Senator Ted Cruz (R., Texas) has invited Donald Trump to attend a September 9 rally against the Iran deal, but other 2016 presidential candidates who want to join might not receive the same courtesy.
“Two other presidential candidates called me — they didn’t call me directly, their top aides called me — asking if they can speak and I simply referred it to Ted Cruz. It’s really not appropriate for me to make that decision since they’re all competitors,” says Morton Klein, the president of the Zionist Organization of America, which is helping organize the rally at the U.S. Capitol, when reached for comment Monday.
Cruz announced that he had invited Trump to speak at the September 9 rally on Thursday, whereupon representatives from two of “the most prominent of the people running” asked Klein if they might also attend. Klein says he passed the requests to the senator and his senior staff.
If Cruz declines to allow his other rivals to speak at the rally, it would be another indication that he’s attempting to cultivate a special relationship with Trump, presumably because he hopes to attract Trump’s supporters in the event the real-estate mogul flames out. It could also give oxygen to complaints that Cruz is willing to sacrifice party unity to boost his presidential prospects — an accusation that GOP critics have lodged against the Texas freshman almost since he took office.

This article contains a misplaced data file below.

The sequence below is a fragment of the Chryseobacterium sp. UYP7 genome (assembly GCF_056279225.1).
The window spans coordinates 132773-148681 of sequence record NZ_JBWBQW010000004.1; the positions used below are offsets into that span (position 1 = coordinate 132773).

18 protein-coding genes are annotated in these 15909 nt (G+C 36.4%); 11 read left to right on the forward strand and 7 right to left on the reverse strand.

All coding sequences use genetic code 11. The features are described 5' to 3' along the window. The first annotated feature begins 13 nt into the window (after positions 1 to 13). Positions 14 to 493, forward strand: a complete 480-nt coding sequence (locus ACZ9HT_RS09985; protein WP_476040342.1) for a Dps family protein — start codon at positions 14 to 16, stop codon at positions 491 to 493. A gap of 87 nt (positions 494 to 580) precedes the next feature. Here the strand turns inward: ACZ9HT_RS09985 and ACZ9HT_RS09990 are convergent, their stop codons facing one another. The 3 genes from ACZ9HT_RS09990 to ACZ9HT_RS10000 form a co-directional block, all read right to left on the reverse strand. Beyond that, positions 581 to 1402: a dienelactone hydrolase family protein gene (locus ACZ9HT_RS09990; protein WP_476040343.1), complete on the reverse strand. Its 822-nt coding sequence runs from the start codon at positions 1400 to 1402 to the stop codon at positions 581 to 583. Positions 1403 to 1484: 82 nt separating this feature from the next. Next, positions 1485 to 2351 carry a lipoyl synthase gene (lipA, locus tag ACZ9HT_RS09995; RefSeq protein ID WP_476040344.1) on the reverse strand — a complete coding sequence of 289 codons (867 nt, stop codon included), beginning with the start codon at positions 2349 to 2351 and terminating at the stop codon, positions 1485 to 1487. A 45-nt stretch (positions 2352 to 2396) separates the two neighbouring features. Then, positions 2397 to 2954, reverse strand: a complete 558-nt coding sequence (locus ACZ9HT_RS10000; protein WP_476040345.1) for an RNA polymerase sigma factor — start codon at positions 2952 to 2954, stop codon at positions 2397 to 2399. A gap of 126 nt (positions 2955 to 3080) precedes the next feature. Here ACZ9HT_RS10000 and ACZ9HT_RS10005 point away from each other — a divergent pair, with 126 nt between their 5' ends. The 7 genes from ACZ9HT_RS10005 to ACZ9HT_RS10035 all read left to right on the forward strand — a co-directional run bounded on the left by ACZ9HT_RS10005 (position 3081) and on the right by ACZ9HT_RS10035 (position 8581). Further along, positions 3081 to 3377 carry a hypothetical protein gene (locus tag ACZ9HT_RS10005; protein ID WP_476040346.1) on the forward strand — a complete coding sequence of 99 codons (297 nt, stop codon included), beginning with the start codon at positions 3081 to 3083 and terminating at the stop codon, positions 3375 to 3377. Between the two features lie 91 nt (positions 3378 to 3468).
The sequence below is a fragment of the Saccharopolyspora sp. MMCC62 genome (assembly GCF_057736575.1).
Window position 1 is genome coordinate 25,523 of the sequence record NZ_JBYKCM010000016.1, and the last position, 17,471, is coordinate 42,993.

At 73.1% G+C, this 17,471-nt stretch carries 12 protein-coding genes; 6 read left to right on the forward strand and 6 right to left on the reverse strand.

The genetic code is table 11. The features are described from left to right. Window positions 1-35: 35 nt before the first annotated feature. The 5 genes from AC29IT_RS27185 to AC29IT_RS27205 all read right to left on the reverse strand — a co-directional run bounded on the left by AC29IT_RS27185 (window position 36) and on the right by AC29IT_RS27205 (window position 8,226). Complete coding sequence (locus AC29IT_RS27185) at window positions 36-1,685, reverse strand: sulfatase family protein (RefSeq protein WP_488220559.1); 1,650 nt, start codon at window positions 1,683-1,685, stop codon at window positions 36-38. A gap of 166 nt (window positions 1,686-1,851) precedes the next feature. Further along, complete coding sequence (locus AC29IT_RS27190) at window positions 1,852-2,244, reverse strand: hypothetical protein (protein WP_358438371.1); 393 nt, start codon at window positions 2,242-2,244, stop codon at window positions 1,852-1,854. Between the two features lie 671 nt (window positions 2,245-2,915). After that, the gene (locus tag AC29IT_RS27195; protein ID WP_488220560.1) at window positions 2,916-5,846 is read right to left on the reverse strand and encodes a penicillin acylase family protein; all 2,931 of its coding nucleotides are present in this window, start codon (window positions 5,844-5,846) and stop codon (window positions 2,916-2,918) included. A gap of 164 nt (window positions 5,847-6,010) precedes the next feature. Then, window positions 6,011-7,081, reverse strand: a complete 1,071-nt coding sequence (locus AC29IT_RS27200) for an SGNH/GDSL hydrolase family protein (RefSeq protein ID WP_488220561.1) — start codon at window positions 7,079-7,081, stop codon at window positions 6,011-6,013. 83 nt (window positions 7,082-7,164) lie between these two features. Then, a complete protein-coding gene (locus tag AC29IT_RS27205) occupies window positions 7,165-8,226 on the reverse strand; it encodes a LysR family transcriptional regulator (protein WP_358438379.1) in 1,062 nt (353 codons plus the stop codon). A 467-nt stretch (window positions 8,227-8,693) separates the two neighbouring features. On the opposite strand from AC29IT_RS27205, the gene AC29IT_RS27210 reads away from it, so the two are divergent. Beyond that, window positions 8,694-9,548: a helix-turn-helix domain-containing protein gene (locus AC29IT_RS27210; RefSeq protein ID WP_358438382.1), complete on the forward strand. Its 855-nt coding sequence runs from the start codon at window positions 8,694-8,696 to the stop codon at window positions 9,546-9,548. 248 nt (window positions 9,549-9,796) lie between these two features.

The organizers haven’t yet decided on a final list of speakers, and the famously vindictive Trump could also influence the lineup. “There’s discussion internally in the Cruz camp about that, there’s discussion in the Trump camp, and the [activists] camp,” a Cruz campaign spokesman told NR on Friday. “There’s no consensus by anybody about what the agenda is going to be, and so we’re working on that right now.”
Klein “personally would want more presidential speakers,” but the idea of the rally grew out of a meeting between Cruz and other activist groups — the Tea Party Patriots and the Center for Security Policy are also sponsoring the event — and so he will defer to Cruz’s decision. “I would be inclined, although I don’t know, to think that they would maybe not feel comfortable to bring another presidential candidate in,” he says.
In any case, the rally will not be devoid of hatchet-burying. Glenn Beck, perhaps Trump’s biggest critic in conservative media, will speak at the rally. “Just found out this minute that Beck has accepted,” Klein says.
This article was published by National Review and may be found here.